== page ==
Meeting people!
I’ve exchanged e-mails, got a lot of good information and met some really cool people in the scene. That’s been one great by-product of JP, especially because everyone I’ve met has been really amazingly cool!

JP Goth 2 Emerges
December/January saw me being a real pig at home as I madly downloaded various content management platforms for my vision of JP2 (sounds grandiose doesn’t it). I had no idea what I was doing, and, rest assured, I still don’t. But this CMS stuff had it all, news submissions, member set ups, link database, events could be tacked in and one bulletin board could be hooked straight in (albeit in a pretty ugly way with regards to template handling). That was it! It was hot! During this period, Igor was not popular with those around him at the time – even the ferrets (and ferrets are very forgiving things), but JP2 was going up. And up it went, complete with a home-made neon on black layout.

Pop goes the weasel, coz the weasel goes pop!
Three months from the start of JP2, 12 months from pretty pastels and it looks like we have community, brethren! Not just guys dropping in from search engines, but heroes who signed in and put out for Goth in Japan! We’re currently cruising with around 150 real living/undead entities and 500+ page views per day (if I included bots, spiders, machines and spammers that would be around 2,000 per day!). I danced a jig and the ferrets danced with me (for different reasons of course). And yes, Truffle did go pop – he actually pops quite a lot, truth be told. He has entire conversations for minutes at a time – although nobody, not even Truffle, knows what he’s saying. Oops digressing again.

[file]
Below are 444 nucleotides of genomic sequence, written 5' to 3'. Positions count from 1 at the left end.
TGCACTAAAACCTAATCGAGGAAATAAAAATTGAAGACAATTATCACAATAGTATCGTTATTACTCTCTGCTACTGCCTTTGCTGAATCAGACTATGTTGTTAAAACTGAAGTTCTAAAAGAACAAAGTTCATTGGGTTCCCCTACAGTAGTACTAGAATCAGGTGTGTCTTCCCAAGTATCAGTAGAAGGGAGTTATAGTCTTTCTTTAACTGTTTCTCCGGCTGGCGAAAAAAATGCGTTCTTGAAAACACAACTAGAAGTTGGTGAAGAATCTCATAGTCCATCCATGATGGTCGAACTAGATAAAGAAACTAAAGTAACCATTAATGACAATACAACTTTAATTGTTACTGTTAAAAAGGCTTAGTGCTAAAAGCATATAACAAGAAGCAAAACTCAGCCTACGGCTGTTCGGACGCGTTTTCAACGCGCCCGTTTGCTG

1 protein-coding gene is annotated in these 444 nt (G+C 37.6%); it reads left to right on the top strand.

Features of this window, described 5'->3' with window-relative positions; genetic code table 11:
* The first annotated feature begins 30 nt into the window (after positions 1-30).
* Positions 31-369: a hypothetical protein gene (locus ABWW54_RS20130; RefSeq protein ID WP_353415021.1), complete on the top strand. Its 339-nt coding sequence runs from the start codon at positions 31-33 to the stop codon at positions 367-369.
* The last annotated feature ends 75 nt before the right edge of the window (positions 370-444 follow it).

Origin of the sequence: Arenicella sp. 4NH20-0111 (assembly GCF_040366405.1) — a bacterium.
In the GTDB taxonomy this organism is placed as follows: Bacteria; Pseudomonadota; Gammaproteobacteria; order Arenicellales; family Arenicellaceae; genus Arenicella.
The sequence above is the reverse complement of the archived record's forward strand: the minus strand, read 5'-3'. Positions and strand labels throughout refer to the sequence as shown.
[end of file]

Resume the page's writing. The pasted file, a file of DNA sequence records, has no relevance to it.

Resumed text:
What’s NEXT?
So, I’m sitting here thinking what next? Heck, I don’t know. I’ve never been good with plans (remember the guy who couldn’t organize a piss up at the brewery? His name was Igor). I just want to enjoy making my wee site a place you guys would like to drop in and check out what’s up, down and whatnot.

Now here’s a plan.
All, I know is that Tokyo Dark Castle is on this weekend and Igor’s gonna get himself to that party for sure.

Props to all!

Once again, Igor delves into the world of free content! Today, I’ve scarped another entry from the ever-interesting Wikipedia to give a primer on the cosplay phenomena. Quite interesting as Igor did not even know there were terms for some of the cosplay offshoots (I’ll scarp those in weeks to come).

Cosplay (kosupure), a contraction of the English words “costume” and “play”, is a Japanese subculture centered on dressing as characters from manga, anime, and video games, and, less commonly, live action television shows, movies, or Japanese pop music bands.